Due Diligence Clause For Figuring Out Council Approvals

Due Diligence ClauseA house has 5 bedrooms but the 5th one hasn’t earned council approval yet- can you still advertise it as a 5-bedroom flat? The answer is NO. A vendor cannot do so. Plain and straight! Liz Wilcox for the blog Property Update writes why it is important for buyers to prefigure the nitty-gritty of council approvals before buying a property.

Wilcox says that it is imperative for a buyer’s agent to insert a Due Diligence Clause in the property contract. It helps in several ways. A couple of them are:

  1. It helps in buying some time for chalking up a negotiation plan
  2. It helps in seeking cost estimates required to gain requisite approvals

The case of paying from one’s own pocket

If you a buy a property without approvals, you may have to pay for inspection and building works from your own pocket when it is time to resell the property.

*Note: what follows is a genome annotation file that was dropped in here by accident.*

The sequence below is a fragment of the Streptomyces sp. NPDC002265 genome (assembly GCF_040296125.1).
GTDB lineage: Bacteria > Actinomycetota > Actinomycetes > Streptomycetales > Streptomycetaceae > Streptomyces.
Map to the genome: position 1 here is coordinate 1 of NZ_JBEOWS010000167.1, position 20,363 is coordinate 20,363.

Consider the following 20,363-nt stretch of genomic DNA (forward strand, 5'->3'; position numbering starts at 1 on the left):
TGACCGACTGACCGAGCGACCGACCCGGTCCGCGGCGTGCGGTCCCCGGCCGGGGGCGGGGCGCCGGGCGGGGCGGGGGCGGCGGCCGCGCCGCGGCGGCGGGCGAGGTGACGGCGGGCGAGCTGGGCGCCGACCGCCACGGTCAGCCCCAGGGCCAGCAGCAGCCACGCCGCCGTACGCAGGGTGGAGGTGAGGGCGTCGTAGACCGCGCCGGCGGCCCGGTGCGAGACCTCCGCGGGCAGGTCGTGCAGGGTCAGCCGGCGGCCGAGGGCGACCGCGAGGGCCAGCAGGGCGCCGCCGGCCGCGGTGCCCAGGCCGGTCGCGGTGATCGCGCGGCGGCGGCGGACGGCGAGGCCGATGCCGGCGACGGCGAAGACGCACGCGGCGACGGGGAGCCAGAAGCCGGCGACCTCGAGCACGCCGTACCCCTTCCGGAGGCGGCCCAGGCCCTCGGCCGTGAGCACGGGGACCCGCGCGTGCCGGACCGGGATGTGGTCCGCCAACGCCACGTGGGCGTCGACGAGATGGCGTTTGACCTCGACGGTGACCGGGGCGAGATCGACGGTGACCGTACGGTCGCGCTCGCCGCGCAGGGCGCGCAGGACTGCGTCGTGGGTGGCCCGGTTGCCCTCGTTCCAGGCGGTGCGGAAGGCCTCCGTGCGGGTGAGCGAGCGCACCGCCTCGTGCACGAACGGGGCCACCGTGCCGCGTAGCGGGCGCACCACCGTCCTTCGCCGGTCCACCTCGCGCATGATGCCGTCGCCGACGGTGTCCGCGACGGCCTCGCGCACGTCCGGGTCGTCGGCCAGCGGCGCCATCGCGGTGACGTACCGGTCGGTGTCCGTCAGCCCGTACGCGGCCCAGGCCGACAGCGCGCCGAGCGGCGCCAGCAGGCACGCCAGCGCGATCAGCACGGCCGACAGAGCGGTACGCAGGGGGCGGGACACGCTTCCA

Wilcox also makes an absurd but realistic claim- She says that sometimes, if a property ticks all the right boxes except for council approvals, the lack of approval might turn out to be a boon.

Negotiate strongly for unapproved homes

After all, argues Wilcox, it gives a shot in the arm to the buyers during price negotiations. It is only natural that the sellers are quite willing to sell at a discount in absence of requisite approvals.

Oftentimes, miscommunication results in lack of approval

Often, lack of approval is the result of faulty communication between developers and buyers; both assuming that the course of law must have been followed by the other party.

Councils do not approve properties for a wide repertoire of reasons. A property might be unduly suffering from easements (a neighbour’s sewage line running through the front yard). It might not have sought approval before removing a load-bearing wall or it might not have passed council approval for its basement area or some such thing.

Due Diligence Clause a must

Buyers must invoke a Due Diligence clause to find out as much as they can about the approvals on a property. They should also negotiate a selling price that more than offsets any cost they may have to incur in fetching appropriate council approvals on a later day.